Van Rudd



Artists Mustn’t Sully the Principle of Human Rights

Van Rudd’s work Pop Goes the System was absent from the opening Human Rights Arts and Film Festival in Melbourne. The piece consists of two cartoons, printed front and back on a large canvass. On one side Justin Bieber — a Canadian teen pop idol who recently toured Israel — is depicted spray-painting the separation barrier in the West Bank alongside various messages in support of the boycott of Israeli products and services. On the other side, in an apparent tribute to the Arab Spring, an exploding suicide bomber is juxtaposed by a message about the uprisings’ effective use of “people power.”

Rudd, who is the nephew of the Foreign Minister, issued a strongly worded statement on his personal website in which he suggests he was censored by festival organisers for inciting “racism,” “violence” and “division.” Festival organisers have responded to Rudd’s claims by stating that the piece “doesn’t fit the theme of the show.” Furthermore, since it was received two days prior to the opening and thus did not meet the terms of his commission.

And yet it is Rudd’s claim that the omission of the work from the festival “infringes on the individual human right of freedom of expression through art” that is most troubling. Regardless of the validity of Rudd’s claims, his response sullies the principle of human rights as it is often used in democratic and developed states like Australia — to the detriment of those who may purposefully need to call on it, including the Palestinian people whom Rudd purports to defend.

The right to artistic expression does not require that all works, at all times, must be accepted for viewing in all places. The artist must acknowledge that their individual rights must balance and complement other competing rights. On a more practical level, there must be a mechanism for not invoking this principle over what is subjectively deemed “bad” art.

To expect support from patrons of the festival, Rudd might have afforded them the same level of space that he demands for his art. Instead his actions prompted his supporters to picket the entrance of the festival and distribute his statement, voice their opinions on the state of Israel and various aspects of the historical Middle East conflicts, advocate for the pro-Palestinian BDS (Boycott, Divestment, Sanctions) Campaign, as well as continually film patrons — including me — entering, exiting and inside the gallery.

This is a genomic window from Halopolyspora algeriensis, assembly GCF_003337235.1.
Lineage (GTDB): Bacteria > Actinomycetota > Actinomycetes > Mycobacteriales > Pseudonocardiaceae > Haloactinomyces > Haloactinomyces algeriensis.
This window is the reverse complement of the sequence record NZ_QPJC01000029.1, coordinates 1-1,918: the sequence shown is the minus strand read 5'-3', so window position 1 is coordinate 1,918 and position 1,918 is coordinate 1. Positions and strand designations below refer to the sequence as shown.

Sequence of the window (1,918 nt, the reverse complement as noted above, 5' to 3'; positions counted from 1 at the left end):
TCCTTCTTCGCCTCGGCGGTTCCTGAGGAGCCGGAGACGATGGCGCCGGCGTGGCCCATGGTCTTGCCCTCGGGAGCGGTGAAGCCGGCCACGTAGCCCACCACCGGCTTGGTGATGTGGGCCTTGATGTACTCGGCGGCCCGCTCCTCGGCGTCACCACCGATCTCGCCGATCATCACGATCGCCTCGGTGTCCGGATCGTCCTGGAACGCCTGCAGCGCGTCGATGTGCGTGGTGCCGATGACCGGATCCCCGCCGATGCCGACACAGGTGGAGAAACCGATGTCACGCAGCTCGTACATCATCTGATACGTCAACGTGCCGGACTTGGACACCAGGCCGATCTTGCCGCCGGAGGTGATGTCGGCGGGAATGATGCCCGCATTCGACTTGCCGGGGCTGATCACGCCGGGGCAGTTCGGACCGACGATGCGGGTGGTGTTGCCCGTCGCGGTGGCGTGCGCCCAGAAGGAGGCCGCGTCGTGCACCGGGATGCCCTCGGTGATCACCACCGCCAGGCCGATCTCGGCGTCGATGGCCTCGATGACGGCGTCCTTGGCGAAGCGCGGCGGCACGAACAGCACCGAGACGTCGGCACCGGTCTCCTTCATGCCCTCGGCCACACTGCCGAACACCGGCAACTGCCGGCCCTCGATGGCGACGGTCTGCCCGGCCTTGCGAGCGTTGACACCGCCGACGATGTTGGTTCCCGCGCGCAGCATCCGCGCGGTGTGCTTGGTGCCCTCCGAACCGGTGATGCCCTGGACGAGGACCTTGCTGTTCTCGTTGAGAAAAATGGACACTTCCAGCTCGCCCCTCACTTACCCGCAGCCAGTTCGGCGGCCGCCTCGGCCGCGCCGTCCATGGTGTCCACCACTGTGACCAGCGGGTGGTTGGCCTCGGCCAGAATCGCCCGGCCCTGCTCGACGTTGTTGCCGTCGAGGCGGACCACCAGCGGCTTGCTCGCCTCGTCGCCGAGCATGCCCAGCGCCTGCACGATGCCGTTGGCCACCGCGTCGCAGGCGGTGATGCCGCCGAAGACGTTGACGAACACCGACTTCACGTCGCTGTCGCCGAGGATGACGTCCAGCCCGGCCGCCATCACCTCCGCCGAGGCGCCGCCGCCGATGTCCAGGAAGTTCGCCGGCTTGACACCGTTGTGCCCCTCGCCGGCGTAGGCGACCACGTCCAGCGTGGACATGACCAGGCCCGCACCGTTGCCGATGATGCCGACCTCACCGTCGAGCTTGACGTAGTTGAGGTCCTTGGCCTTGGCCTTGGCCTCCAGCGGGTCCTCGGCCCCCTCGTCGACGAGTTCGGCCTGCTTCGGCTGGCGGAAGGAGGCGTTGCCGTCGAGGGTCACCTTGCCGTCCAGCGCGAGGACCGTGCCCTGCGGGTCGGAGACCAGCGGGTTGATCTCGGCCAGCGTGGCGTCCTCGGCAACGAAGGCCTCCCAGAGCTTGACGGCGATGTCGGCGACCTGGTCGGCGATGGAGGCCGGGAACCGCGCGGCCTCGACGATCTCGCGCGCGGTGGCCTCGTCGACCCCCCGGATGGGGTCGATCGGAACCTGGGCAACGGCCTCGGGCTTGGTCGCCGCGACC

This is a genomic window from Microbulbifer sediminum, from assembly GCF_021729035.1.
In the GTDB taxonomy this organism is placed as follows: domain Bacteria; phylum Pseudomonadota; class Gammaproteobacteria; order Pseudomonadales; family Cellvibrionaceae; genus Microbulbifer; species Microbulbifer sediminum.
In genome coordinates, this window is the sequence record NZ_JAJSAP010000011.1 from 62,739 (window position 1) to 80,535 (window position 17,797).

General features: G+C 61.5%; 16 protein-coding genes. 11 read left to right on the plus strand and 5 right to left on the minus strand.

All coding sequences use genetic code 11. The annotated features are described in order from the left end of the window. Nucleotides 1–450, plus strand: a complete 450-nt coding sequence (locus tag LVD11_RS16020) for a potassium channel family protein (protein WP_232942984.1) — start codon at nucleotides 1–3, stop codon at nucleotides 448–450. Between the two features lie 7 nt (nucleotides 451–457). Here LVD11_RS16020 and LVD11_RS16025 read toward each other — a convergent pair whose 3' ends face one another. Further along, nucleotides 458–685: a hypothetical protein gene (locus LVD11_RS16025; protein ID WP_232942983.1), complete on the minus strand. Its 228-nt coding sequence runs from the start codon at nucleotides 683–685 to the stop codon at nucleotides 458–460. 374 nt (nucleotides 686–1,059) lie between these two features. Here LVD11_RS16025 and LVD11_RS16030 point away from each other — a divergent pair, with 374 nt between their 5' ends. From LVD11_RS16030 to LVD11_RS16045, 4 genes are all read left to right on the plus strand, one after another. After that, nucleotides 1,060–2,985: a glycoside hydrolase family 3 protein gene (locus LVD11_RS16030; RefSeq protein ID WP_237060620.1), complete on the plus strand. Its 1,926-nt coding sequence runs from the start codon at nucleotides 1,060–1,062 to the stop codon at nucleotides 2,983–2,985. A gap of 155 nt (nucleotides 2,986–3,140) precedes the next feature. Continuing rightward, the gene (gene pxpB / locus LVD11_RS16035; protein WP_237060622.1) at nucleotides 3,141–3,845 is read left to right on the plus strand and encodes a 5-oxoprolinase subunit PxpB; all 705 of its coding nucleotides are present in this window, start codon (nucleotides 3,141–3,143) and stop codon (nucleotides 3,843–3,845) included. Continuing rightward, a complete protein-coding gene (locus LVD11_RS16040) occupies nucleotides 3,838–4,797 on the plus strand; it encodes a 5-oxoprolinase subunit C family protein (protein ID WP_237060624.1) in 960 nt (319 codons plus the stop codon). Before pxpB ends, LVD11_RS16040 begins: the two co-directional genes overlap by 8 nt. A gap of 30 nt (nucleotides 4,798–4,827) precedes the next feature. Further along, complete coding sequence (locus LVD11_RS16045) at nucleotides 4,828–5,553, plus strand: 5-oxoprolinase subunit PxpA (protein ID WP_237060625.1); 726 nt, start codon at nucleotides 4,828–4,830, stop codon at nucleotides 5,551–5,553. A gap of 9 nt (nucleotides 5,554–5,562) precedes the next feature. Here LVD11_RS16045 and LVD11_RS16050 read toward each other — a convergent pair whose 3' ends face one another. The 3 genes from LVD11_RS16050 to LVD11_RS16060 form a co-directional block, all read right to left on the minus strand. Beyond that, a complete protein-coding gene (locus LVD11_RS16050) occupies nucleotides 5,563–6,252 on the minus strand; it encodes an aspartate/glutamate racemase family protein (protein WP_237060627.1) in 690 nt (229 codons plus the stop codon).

In the proceeding days, Rudd’s statement has been distributed across national and international news media outlets. Having recently helped facilitate a formal dialogue between the Israeli-Jewish and Palestinian-Arab diaspora in Melbourne, I know there are a number of reasoned and progressive leaders who support the boycott of Israel. However, they generally acknowledge that such a position seeks to isolate Israel, economically and diplomatically, and leaves little room for dialogue.

Instead, the pro-Palestine boycott logic rests on the belief that any harm incurred by Israelis will be outweighed by the gains in human rights for Palestinians. In the same way, to activate a boundary between those that boycotted the festival (“us”) and those that chose to attend (‘they’) was intentionally divisive. If the target of the pro-Palestine BDS Campaign is Israeli products and services, then it seems a stretch to include activities like Rudd’s under its rubric.